Let me make a suggestion that might help you out. I’ll start by admitting that I don’t really have all the answers. Actually, I’ve realized that the more I learn, the more I think I need to learn.
George Carlin’s quote seems just perfect for many situations. But every now and then, try something new. Consider Stephen Covey’s famous quote:
“Seek first to understand, then to be understood.”
One of the keys to communication, including persuasion, is to LISTEN. Often, there is not one best answer. I know it often seems like there is only one answer, but this mindset shuts down communication., and that won’t help you much at all. What seems “right” depends on your perspective, assumptions, experiences, skills, personality, family background etc. etc. You already know what YOU think. Trying being quieter and asking questions. Listen, really listen, rather than search for weaknesses in their argument. Instead, let your goal be to understand. The understanding and information you gather will help you formulate your own comments that will greatly increase your power of persuasion. If you truly practice the art of active listening, you might even alter your opinion on the topic. Maybe not! But, it’s a possibility. You will also have made the other person feel heard and hopefully understood, which makes them more open to listen to YOU.
Remember also that famous saying:
Wise men (and women) are quick to listen, slow to speak, and slow to become angry.
Check out our communication and conflict management courses
Friday, August 7, 2009
Lisa Takeuchi Cullen, in Time Magazine, defends jerks at work. See her article at this link:
She asks what American Idol would be like without Simon?
“Good point” you might think. But the American public loves tuning in to watch Simon and most respect his opinion. He makes about a hundred gazillion dollars a season for all those associated with American Idol. The benefits clearly outweigh the costs and I doubt there are many on the American Idol staff that want to see him leave. This is not your typical “jerk at work” story.
What do you think? Our suggestion is to identify and focus on specific unacceptable behaviors rather than telling the employee to stop being a jerk. We also highly recommend dealing with unacceptable behaviors immediately, before being a jerk becomes contagious in your organization. This isn’t to say that all jerks are lost causes. By focusing on specific behaviors that need improvement, perhaps you’ll get lucky and turn the jerk into a star employee.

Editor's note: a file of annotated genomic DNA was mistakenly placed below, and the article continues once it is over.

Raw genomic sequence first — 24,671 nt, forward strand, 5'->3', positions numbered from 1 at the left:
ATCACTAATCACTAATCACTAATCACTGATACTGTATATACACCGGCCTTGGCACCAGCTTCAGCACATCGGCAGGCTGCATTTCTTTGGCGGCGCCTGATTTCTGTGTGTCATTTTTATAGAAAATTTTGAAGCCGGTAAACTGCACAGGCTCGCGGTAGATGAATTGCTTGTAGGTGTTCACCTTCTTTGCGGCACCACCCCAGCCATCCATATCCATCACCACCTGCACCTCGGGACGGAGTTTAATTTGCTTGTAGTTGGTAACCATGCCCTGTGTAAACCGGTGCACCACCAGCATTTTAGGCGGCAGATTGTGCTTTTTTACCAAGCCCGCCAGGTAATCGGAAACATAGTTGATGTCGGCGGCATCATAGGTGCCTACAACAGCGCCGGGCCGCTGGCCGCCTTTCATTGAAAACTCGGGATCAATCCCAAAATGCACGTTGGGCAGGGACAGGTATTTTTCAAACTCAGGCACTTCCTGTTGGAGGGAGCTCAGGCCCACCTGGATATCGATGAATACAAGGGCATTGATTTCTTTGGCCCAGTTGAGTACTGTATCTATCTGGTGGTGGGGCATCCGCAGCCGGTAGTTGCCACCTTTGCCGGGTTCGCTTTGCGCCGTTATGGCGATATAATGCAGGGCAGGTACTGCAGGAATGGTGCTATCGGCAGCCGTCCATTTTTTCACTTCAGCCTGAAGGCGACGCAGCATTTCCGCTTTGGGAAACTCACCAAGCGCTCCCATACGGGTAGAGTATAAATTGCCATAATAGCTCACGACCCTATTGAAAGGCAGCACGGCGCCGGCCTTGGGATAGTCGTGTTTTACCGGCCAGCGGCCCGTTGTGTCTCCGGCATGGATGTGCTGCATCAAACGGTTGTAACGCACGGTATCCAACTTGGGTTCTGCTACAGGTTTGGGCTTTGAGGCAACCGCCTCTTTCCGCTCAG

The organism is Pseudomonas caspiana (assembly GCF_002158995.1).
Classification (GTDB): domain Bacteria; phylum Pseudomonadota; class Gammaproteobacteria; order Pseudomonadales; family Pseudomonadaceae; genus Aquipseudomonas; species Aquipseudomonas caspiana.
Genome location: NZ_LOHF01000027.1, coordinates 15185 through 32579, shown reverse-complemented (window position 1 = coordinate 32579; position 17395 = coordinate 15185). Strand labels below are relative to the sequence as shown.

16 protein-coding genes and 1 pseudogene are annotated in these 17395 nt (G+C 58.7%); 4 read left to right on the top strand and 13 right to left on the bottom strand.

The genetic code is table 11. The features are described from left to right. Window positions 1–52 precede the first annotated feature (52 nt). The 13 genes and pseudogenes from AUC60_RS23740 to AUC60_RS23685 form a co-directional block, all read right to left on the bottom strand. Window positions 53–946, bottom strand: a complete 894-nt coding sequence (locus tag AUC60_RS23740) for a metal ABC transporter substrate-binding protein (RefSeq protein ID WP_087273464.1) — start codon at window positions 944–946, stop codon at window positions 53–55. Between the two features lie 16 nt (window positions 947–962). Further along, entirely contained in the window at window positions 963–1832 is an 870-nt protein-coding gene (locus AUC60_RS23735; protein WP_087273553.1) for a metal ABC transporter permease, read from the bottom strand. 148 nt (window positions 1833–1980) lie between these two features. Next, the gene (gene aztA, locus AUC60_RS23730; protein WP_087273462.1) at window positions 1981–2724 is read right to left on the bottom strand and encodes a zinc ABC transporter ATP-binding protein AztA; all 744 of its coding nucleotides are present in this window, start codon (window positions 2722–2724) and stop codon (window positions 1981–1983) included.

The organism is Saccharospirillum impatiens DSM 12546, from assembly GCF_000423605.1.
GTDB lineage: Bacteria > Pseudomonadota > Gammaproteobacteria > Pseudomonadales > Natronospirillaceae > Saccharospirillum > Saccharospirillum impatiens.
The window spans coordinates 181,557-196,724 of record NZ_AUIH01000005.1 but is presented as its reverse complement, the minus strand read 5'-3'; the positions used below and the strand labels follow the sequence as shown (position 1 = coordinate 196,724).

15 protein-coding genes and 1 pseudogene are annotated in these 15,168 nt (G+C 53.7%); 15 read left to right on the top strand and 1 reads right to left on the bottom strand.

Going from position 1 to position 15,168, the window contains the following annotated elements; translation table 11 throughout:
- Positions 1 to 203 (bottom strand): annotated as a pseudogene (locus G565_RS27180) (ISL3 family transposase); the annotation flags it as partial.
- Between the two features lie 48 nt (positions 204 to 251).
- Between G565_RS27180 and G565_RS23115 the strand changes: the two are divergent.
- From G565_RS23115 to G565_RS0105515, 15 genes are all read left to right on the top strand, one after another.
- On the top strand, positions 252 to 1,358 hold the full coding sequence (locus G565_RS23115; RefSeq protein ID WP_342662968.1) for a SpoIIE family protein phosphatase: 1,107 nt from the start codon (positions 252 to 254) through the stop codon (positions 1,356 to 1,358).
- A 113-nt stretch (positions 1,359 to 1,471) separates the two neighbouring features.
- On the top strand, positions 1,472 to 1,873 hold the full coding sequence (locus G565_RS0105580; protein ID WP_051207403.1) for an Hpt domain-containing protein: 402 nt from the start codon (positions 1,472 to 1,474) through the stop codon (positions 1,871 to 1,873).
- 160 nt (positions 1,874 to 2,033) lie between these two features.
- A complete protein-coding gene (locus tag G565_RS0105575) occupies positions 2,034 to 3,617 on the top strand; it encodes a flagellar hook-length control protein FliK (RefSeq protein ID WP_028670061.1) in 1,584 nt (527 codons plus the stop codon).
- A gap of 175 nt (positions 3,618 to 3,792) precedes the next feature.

Thursday, August 6, 2009
What is the purpose of coaching? Can we define that for the world, or should each business define the goals of their coaching program and strategy? I think the later. A recent article titled “Coaching, does it add value” by Maurice Duffy seems to offer an opposite point of view.
Duffy believes that too often, coaching is implemented “to address specific personal development needs, and becomes a 'soft' patchy interaction that meanders for months, making the coach money and the individual happy” but producing no measurable benefit.
Perhaps your coaching program was put into place in order to address personal development needs; assuming these needs meet the needs of the organization. Perhaps it is put into place to improve “soft skills” such as interpersonal communication. While I believe Duffy takes too harsh of a viewpoint on coaching, it IS important to fully define the purpose of your coaching program before investing a dime.
Read Duffy’s full article at: http://www.personneltoday.com/articles/2009/07/14/51419/coaching-does-it-add-value.html
Wednesday, August 5, 2009
"Companies and organizations who recognize that their employees are their only truly sustainable resource will add value by continuing to offer education and professional development opportunities. The smart organizations will be well positioned for the coming economic upturn with an educated workforce," commented Dr. Robert Deahl, Dean of the Marquette University College of Professional Studies.
See the article at: http://www.wisbusiness.com/index.iml?Article=166201